If you’ve been thinking about, or planning for, a knock down and rebuild project, you’ve probably at least considered the possibility that the property you are knocking down will require asbestos removal.
Many houses built before 1990 contain asbestos cement materials, especially in the eaves, internal and external wall cladding, ceilings (particularly in wet areas such as bathrooms and laundries) and fences.
According to the Department of Health, if a home was built before the mid-1980s it is highly likely that it has asbestos-containing products. If it was built between the mid-1980s and 1990, it is likely that it has asbestos containing products. Whereas if it was built after 1990, it is unlikely that it has asbestos-containing products.
Given that most knock down and rebuilds are carried out on homes older than 30 years, asbestos removal is pretty much part and parcel of the process of knocking down a property.
The differences between asbestos removal providers
When carried out properly, asbestos removal is a very safe undertaking and there are plenty of asbestos removal companies out there who can get the job done according to relevant guidelines and legislation.
It’s important to be aware that the government issues different types of asbestos removal licenses and not every provider is licensed to handle and remove all kinds of asbestos containing materials.
There are two types of asbestos removal licenses:
- Friable asbestos - Class A license
- Non-friable (bonded) asbestos - Class B license
Class A asbestos removal license holders can remove and dispose of any amount of friable asbestos. Friable asbestos is where the raw mineral is used as lagging or insulation – in this form it is friable and easily gives off dust when touched or moved. The dust fibers are extremely dangerous to inhale.
On the other hand, Class B asbestos removal license holders are only covered for the removal of:
- More than ten square metres of non-friable (or bonded) asbestos. Non-friable asbestos refers to asbestos that has been mixed in with other materials, such as cement. In this form, it is non-friable and therefore less likely to break into pieces and for the fibers to become airborne.
- Any asbestos contaminated dust or debris associated with the removal of this non-friable asbestos.
Class B license holders are not authorised to remove any amount of friable asbestos.
Because a Class A asbestos removal license requires much more specialised training compared to securing a Class B license, there are more Class B license holders than there are Class A license holders.
When carrying out a knock down and rebuild, an independent assessor is hired to inspect a property to determine whether a Class A or a Class B provider will be required to conduct the asbestos removal work.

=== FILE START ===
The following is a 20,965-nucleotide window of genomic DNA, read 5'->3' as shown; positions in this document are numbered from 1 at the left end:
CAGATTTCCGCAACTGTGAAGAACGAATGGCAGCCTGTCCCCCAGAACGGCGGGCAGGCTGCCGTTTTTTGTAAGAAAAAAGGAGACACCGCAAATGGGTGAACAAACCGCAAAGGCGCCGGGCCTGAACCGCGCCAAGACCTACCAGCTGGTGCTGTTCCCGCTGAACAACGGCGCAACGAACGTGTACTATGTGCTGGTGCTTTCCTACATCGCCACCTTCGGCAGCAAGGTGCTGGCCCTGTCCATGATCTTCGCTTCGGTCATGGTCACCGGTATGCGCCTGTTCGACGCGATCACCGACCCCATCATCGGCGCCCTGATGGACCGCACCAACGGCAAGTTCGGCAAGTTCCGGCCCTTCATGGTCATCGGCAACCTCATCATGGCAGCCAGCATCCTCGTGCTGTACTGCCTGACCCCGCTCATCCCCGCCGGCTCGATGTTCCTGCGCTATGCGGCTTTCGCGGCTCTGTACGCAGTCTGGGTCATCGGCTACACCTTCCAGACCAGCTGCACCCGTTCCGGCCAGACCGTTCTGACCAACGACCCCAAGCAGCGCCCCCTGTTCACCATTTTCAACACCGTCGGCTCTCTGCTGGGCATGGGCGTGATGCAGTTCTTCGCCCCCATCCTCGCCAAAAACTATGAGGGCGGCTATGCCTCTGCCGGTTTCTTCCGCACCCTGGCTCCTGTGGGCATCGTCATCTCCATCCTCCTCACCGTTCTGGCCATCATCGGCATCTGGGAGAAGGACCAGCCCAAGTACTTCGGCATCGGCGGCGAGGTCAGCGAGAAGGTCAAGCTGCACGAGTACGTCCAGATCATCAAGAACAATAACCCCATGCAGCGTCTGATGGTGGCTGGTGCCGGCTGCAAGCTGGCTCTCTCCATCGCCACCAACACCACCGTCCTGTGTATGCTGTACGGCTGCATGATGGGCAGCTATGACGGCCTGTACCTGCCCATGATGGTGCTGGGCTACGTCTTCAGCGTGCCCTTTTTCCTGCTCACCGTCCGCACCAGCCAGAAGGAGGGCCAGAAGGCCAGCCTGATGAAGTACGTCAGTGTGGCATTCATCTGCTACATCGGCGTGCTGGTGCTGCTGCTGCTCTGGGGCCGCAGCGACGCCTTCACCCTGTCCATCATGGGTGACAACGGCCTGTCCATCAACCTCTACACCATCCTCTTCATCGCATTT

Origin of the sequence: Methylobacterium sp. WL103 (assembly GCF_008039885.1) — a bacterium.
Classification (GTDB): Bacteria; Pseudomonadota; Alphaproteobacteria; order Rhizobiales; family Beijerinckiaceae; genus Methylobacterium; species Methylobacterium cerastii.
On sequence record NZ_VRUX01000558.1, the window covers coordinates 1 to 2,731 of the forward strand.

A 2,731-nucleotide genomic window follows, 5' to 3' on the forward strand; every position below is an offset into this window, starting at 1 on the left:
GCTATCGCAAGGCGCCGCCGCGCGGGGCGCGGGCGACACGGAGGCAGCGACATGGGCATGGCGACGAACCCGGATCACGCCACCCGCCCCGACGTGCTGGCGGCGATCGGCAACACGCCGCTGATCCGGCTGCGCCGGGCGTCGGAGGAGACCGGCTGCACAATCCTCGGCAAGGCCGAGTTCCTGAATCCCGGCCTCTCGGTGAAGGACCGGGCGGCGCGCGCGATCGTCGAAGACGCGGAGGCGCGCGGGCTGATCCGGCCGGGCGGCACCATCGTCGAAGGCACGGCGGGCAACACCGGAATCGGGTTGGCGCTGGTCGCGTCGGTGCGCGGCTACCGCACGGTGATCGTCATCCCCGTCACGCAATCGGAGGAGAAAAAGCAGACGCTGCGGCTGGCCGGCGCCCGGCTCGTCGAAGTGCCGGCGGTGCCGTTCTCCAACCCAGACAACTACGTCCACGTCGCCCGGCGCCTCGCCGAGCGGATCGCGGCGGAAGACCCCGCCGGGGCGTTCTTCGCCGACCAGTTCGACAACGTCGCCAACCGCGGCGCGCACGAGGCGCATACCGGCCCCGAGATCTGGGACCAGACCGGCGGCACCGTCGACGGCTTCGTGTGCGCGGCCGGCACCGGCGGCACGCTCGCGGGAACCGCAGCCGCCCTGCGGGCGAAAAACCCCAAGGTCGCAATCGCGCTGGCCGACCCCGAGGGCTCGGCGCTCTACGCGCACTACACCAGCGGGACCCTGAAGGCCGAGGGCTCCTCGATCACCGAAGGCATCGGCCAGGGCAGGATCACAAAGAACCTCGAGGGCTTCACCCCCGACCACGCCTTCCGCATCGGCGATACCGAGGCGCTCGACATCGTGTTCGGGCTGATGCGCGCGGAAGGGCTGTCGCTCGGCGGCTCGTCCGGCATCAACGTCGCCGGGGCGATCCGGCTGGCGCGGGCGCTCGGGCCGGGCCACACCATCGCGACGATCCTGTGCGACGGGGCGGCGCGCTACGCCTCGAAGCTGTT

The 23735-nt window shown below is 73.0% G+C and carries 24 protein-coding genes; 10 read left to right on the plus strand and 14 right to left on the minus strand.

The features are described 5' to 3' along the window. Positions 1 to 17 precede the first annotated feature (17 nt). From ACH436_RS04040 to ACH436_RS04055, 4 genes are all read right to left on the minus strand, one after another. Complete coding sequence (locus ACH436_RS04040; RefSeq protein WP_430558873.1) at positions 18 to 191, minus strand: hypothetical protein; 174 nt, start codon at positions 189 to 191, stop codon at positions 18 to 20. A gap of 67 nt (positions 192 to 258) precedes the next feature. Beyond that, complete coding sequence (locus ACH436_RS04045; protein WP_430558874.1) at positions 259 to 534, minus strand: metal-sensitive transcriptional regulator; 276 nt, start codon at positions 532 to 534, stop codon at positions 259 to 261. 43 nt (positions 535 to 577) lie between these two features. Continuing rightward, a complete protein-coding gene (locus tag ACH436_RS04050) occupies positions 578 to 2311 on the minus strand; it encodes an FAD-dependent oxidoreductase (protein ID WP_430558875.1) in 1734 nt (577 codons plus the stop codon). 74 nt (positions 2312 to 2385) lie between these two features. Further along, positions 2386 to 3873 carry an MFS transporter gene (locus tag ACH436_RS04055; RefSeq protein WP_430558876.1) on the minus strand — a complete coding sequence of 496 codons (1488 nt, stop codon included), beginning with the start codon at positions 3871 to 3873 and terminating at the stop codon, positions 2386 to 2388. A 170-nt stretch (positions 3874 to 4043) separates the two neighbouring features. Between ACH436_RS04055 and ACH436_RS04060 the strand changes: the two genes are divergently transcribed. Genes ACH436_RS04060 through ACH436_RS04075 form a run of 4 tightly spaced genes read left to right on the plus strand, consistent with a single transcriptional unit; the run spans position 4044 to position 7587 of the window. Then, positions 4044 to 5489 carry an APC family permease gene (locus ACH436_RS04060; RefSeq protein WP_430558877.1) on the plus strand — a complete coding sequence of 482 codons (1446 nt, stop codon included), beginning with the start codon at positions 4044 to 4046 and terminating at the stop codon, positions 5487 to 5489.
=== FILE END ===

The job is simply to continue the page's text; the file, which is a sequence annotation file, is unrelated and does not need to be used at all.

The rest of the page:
The costs of removing asbestos for a knock down and rebuild
Usually, the cost of removing asbestos is not overly prohibitive, with most homeowners spending between $4,890 - $12,482 to have all asbestos containing materials safely removed and disposed of. This amount of course varies greatly between individual rebuild projects and is based on how old the house is, what condition it is in, how much asbestos needs to be removed and the type of asbestos materials.
So the cost of removing asbestos during a knock down and rebuild is treated as a necessary part of the demolition phase and given that there are so many different asbestos removal providers available, most homeowners are able to find a competitive price.
However, upcoming regulation changes are very likely to change this and could increase the costs of asbestos removal services.
Changes to asbestos removal regulations
From 1 May 2021, low density asbestos fiber board (LDB), also known as asbestos insulating board, will be classified as a friable material. This means LDB can only legally be removed by a Class A asbestos removal license holder.
Previously, LDB was classified as a non-friable material and Class B providers were allowed to remove and dispose of it.
LDB is a very common asbestos containing material. It was manufactured from the 1950s to the 1970s as flat and perforated sheet products and was used for wall and ceiling panels, thermal and acoustic insulation, fire protection and for general building works.
Now that only Class A providers can remove LDB, it is likely that the costs of carrying out this work could increase.
As we mentioned above, there are more Class B providers than there are Class A providers. So with there being fewer qualified providers available to handle LDB than there was before, and with more demand for their services, Class A license holders may increase their prices.
If you’re in the early planning stages of a knock down and rebuild, it’s worth your while to consider this May 1 deadline and whether it’s feasible for you to sign a contract for a rebuild prior to the legislation coming into effect in order to save yourself some costs.
However, if this is not going to be a possibility for you, then you should at least keep in mind that asbestos removal prices will likely increase from May 1 onwards for when you do eventually get to sit down and plan out your budget.
Interested in a knock down and rebuild and want to avoid potential increased costs of the May 1 legislation changes? Talk to the team at Alphaline Homes.
At Alphaline Homes, we specialise in rebuilds. So talk to our friendly team about arranging a no obligation site inspection.
We’ll evaluate both your block of land and the house through a ‘builder’s eye’ to get an in-depth feel for their unique design challenges. This will ensure we can provide you with the right advice and a thorough understanding of the potential costs involved.
Simply click here to contact us or call 1300 584 663.